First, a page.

This is an introduction post. Annie said I have to have to post weekly, and I will try. I hope you guys like cheese. I am going to write a little bio type post for now, so at least I will have posted something and I can stop feeling like a jerk.
My family and I, a husband and daughter, live in the foot hills of the central Oregon Coast range. It's a rain forest! We have a little farm with Nubian dairy goats and chickens and a big black dog. We have a big garden and an old crookedey farm house. We bought this place almost exactly a year ago and are trying to bring it back to life as a sustainable family farm. We are super new at this venture so there is a lot to learn about animal care and husbandry, dairying, gardening, plumbing, composting, pasture management, forest management, butchery, water treatment, sustainable energy, and a thousand other things I can't think of right now.
Now I will brag. Just this once. This house and farm was originally part of a 500 acre plot that made up almost half of the "town" we live in. It's still insulated with Finnish newspapers and moss in some of the older rooms. We have the house and a chunk of pasture and hilly forest surrounding it. We have three naturally occurring springs that feed the house, animals, and garden by gravity. We have a barn with attached workshop, a huge greenhouse (which was installed by some creepers who intended to use it to grow the marijuana. For reals. It's a good story), and a creepy shack that was apparently, any will be again, a tractor shed. We have a sweet little meadow in the back with some tiny cabins that some other creepers built there to be a weird, militant church retreat for mean people (another good story). One of the springs runs through the meadow and then there are some old paths that lead to the river and up into the mountains. The place backs up against BLM property so you can hike for miles and miles, if you are not too scared of bears and cougars and asylum escapees. We got the deal of the century with this place and we feel unspeakably lucky every single day.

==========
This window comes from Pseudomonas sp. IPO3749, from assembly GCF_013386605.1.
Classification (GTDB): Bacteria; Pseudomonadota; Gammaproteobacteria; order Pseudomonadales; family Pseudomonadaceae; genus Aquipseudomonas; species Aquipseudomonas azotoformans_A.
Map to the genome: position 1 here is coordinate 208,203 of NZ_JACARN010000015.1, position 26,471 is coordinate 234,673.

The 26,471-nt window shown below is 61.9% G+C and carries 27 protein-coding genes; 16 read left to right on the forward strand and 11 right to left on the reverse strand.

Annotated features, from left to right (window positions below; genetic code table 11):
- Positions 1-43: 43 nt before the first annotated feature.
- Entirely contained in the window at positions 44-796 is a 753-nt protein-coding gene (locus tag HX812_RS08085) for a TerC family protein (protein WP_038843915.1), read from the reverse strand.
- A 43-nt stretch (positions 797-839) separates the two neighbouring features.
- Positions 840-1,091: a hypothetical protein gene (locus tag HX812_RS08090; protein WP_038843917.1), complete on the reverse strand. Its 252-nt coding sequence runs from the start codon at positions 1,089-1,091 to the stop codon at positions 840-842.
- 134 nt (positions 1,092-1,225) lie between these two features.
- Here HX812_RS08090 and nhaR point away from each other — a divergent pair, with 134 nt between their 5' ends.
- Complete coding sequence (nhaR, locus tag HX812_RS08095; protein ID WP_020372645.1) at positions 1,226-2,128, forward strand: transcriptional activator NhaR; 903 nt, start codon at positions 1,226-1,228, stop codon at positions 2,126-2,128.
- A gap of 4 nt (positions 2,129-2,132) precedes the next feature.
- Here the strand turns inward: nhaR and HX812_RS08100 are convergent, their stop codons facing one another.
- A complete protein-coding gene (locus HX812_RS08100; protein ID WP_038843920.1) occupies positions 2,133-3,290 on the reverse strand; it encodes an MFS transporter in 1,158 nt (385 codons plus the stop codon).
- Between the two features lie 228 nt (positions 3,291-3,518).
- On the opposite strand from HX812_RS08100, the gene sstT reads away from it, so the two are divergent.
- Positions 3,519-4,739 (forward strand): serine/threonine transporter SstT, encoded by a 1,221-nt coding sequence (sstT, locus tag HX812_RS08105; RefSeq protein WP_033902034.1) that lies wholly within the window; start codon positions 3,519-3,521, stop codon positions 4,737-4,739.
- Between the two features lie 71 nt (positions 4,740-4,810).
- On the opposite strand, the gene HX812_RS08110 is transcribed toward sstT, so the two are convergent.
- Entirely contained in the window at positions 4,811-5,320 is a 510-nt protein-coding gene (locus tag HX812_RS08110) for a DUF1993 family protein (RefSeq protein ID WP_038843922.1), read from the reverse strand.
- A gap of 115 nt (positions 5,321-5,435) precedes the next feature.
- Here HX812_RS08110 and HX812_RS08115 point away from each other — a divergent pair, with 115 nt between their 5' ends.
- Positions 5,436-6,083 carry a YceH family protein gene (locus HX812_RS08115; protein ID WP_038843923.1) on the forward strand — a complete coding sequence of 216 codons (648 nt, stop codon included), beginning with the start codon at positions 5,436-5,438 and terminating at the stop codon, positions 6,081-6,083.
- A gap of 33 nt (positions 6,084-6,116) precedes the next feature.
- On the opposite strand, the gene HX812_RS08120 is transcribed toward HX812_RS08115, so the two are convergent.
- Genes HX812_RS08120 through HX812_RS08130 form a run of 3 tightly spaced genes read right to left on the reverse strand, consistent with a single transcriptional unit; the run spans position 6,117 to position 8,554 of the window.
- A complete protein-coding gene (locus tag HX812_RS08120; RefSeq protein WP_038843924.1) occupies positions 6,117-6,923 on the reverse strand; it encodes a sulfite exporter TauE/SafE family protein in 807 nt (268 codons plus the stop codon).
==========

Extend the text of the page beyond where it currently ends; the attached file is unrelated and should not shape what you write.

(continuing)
Our plan is to "update" the house, mostly with insulation and some more energy efficient options that they didn't have in 1908, while still maintaining the character of the house. We also plan to help this place feed us! We currently have the goats for dairy and meat, chickens for eggs and meat, and the vegetable garden and green house. Next year we plan to add pigs and ducks, to increase the garden by almost 100%, to add a pond for drainage, and to figure out where we would like to grow berries and fruit trees. And to continue the home re-model! Oh! And to start plotting out a rotational grazing plan for the goats. So, no big deal, really.
Sometimes I sit down at the end of the day and I have a glass of wine and snuggle in and I say "I have been so lazy today!" Because I feel like I just had a fun good time all day. Like you are tired and content after backpacking. And Mike says: "what did you do toady?" A typical day would go something like this: I milked goats, cleaned all the milking stuff and the rest of the kitchen, made bread, made something else baked, weeded in the garden, did some laundry, watered in the greenhouse, stared at the chickens and demanded that they lay eggs already, planted something, picked something out of the garden and made dinner, milked goats, made cheese, and then sat down with my wine. See, I am practically sedentary.
So that's me in a nutshell. What should I write about next? What would you all like to hear about?